Mr. Narendra Modi was overwhelmingly elected with much hope from a nation that had collectively fallen into a state of depression due to the ‘non-performance’ and other shortcomings of the UPA dispensation. Now, just 18 months later, millions watch in dismay at the several conflicting signals emerging from within BJP on contentious matters, leaving people to draw their own conclusions.
A case in point would be the recent rush to comment on Bollywood star Aamir Khan’s stance on intolerance in India. For example, within a span of just a day, three different versions have emanated from the BJP ranks. First, Mukhtar Naqvi says Aamir Khan isn’t going anywhere (“In fact, we won’t let him go.”). Second, Yogi Adityanath says Aamir Khan can go wherever he likes (“In this way at least our population will decrease.”). Third, Shahnawaz Khan says at a hurriedly called press conference that Aamir Khan’s statement is political and motivated (“Who’s advising you, Khan Saab?”).
Consider the path that events post-May 2014 have taken. The fringe elements and motormouths went into overdrive, airing dubious declarations on multiple issues with the more prominent among them – Yogi Adityanath, Sakshi Maharaj, and Sadhvi Prachi – and add in the Sangeet Soms and Giriraj Singhs, crossing barriers of prudent public utterances with an impunity that no Indian born after independence may have seen. When the nation expected the man of the moment, Prime Minister Modi, to step in and nip this burgeoning menace right in the bud, they were dismayed to find total silence from him. BJP spokespersons went around from one TV channel debate to another, pompously outshouting other debaters and offering unconvincing answers, and even questioning the integrity and nationalism of all dissenters. To such levels had their arrogance grown resting on the assurance that they were now in ‘ruling’ mode and there was a lot they could ‘do’ before having to re-compose themselves into ‘pre-election’ mode. Even the defeats in the Delhi and Bihar polls didn’t shake them out of their hubris.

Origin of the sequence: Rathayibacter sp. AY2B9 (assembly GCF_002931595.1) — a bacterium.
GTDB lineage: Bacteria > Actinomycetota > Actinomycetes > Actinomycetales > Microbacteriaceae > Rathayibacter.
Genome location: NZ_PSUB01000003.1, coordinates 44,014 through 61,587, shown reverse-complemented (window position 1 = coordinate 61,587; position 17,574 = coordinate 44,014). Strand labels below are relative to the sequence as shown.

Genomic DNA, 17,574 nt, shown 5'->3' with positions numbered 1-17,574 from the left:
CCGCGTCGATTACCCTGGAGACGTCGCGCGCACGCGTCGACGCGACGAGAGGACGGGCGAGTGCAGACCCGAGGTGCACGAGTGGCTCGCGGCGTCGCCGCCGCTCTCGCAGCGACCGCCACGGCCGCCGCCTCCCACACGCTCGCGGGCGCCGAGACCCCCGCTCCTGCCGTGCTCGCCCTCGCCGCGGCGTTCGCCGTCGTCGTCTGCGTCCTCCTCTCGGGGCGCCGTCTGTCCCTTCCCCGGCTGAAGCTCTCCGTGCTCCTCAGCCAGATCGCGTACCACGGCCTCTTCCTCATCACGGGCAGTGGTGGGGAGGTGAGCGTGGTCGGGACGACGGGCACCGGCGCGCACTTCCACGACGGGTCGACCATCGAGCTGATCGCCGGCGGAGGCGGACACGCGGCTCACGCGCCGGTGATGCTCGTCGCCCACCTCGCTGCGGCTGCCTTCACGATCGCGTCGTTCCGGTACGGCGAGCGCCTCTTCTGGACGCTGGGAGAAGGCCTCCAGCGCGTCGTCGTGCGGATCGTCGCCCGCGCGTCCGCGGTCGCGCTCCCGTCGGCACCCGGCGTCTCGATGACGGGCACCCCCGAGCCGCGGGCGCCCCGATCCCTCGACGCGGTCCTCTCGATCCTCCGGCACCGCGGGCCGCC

If in view of all this, many members of our society felt that things were getting alarmingly out of hand and not enough was being done to rein in the motormouths, and these celebrated and nationally awarded intellectuals decided to record their protest in the only manner they were capable of, to draw maximum attention while being democratic, what was the need to condemn their action like was done? Why jump to question their motives instead of looking for possible merit in their protest? Why put forth petty arguments of timing and whataboutery to the action they’ve chosen in the present context? If people are representing to a government on the prevailing undesirable situation, hoping for solutions, isn’t it but obvious that it will be “political”? So why condemn it for being political? Is politics bad? Condemnable? And who’s saying it? Every spokesperson – official or otherwise – of our political ruling dispensation!